As you know, I believe cheating can be avoided in most situations by heeding red flags while dating. It amazes me how many people don’t heed such flags. For instance, I know several women who married men who cheated on them while dating. Guess what? Yup, they cheated on them once they were married. Shocking… Lately, I’ve heard a lot about people looking to STD tests to see if cheating is taking place. I thought I’d look to an expert to provide some insight about this notion. Special thanks to Michelle Sobel, co-founder of STD Test Express, for writing the article.
If you’ve ever been betrayed by a boyfriend or girlfriend or spouse, you know how the story goes. Suspicion quickly turns into obsession. Obsession becomes pain. And then pain turns into white hot anger. And there’s usually binge eating involved.
Constantly living in suspicion and doubt is a tough way to keep a relationship strong, and there’s been plenty written about ways to find out the truth about your partner’s commitment to you. Find birth-control pills in your wife’s medicine cabinet, but you’ve had a vasectomy? Does he have unexplained texts or credit card charges? Instances like these are definite causes for concern. But asking your partner to get an STD test? It might seem like a surefire way of finding out the truth, but it’s not.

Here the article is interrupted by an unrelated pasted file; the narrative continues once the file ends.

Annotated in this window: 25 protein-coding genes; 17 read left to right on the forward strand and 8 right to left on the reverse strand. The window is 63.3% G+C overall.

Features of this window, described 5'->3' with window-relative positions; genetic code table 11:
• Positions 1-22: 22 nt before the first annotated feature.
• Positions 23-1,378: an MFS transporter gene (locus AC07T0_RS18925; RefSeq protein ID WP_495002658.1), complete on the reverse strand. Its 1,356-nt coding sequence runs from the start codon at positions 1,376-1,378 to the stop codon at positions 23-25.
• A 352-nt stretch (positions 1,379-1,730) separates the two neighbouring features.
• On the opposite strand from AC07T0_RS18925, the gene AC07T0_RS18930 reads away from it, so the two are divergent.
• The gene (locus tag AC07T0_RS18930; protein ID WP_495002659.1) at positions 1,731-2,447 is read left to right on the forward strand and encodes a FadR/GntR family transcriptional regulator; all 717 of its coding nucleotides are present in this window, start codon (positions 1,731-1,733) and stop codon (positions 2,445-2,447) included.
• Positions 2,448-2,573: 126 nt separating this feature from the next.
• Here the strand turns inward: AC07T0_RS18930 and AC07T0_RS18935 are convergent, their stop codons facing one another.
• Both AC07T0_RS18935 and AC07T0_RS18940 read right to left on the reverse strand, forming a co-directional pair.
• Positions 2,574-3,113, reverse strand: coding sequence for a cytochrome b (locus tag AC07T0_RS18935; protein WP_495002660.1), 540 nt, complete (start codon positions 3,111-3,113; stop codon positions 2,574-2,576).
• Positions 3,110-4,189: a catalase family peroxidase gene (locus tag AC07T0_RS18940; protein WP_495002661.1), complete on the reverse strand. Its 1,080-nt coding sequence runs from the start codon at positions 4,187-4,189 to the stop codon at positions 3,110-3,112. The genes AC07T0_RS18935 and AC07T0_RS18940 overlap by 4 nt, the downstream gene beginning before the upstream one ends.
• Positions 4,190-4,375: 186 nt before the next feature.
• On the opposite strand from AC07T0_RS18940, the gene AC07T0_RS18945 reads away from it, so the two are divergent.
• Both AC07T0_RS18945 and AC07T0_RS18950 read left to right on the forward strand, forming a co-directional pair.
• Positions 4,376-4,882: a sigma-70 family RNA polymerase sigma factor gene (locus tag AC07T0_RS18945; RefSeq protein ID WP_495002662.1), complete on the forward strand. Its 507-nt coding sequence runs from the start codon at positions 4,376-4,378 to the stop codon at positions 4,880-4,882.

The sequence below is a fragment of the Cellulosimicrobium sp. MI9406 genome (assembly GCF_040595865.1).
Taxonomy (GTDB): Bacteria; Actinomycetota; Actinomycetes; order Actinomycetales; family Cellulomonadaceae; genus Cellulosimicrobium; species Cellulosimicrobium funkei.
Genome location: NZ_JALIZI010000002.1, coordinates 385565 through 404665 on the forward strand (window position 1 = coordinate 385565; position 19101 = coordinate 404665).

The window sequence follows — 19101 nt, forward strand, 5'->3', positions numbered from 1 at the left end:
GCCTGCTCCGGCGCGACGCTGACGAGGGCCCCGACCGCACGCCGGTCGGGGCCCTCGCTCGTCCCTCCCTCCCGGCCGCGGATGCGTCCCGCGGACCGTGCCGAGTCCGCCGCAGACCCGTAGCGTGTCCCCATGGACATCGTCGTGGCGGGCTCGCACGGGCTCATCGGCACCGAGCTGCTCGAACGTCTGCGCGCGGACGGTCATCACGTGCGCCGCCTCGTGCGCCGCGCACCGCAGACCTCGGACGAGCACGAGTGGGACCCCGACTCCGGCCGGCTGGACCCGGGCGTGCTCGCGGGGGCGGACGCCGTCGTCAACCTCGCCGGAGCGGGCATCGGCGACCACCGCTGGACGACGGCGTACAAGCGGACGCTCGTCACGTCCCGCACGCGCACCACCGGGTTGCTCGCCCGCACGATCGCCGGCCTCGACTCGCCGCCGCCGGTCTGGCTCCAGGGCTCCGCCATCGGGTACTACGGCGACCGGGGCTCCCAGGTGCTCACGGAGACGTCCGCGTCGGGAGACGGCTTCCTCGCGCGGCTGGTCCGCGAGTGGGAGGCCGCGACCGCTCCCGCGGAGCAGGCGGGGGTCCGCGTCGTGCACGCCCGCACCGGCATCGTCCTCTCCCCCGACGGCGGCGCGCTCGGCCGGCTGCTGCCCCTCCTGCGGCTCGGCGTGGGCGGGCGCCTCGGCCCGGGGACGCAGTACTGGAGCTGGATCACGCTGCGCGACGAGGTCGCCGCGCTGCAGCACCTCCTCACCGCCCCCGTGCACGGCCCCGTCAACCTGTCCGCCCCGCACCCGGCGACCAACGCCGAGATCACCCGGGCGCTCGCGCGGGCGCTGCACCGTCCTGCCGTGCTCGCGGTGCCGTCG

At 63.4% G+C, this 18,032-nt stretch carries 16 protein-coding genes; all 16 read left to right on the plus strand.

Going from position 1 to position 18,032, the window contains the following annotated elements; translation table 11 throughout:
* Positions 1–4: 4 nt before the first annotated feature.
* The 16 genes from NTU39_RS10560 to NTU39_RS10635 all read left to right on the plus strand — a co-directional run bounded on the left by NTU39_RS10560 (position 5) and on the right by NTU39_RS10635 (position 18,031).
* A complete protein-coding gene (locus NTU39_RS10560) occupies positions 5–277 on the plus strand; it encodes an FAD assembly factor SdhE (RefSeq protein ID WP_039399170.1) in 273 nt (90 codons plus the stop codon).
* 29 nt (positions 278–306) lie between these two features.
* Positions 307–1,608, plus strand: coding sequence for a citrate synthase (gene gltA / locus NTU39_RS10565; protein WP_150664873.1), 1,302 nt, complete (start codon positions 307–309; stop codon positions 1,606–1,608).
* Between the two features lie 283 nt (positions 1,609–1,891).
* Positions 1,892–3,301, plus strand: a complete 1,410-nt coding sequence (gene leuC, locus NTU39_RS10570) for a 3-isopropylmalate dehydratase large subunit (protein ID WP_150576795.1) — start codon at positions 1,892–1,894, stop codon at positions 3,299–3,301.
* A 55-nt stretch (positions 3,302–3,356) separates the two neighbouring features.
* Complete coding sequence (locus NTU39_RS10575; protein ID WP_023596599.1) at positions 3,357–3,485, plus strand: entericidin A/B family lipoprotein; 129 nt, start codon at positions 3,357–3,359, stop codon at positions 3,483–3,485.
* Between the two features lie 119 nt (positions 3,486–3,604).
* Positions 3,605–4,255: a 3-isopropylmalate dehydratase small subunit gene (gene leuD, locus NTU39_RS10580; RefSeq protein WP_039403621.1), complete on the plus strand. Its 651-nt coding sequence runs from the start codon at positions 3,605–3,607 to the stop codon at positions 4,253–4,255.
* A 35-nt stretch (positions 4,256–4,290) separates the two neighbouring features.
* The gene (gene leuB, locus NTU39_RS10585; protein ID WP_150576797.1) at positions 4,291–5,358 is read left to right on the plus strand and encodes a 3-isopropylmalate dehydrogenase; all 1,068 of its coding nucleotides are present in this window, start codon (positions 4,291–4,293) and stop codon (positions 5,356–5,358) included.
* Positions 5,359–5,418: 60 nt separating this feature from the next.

Here’s the thing: many STDs can be asymptomatic for years. That means, you can have an infection and not know it. For years. Like before you were even dating or even married. It’s possible you or your partner may have contracted an infection – and did not know about it – so a positive test does not necessarily mean that someone has been unfaithful.
Genital herpes symptoms, for example, can be a “no show” for quite a while. Most cases of chlamydia and gonorrhea can be present with no symptoms as well. So, even if you request that your partner take an STD test and it comes back positive, it’s completely possible that one of you may have contracted the infection before dating and didn’t know it.
However if you both have been tested recently and were negative, and then a positive test shows up, that may tell a different story. And simply posing the suggestion to get tested can be very telling based on your partner’s reaction. If you and your partner are truly in a trusting relationship, this shouldn’t be a problem for either party. But if he or she is hesitant or questions the idea at all, it might be time to sit down and talk about the reasons why. And if he or she refuses to get tested, how much do they really care for you?
So what do we suggest? Get tested with your partner before starting a new sexual relationship. Make it a rule that you never break. Then you’ll both know your sexual health status from the beginning of the relationship, and you won’t have to live in the dark.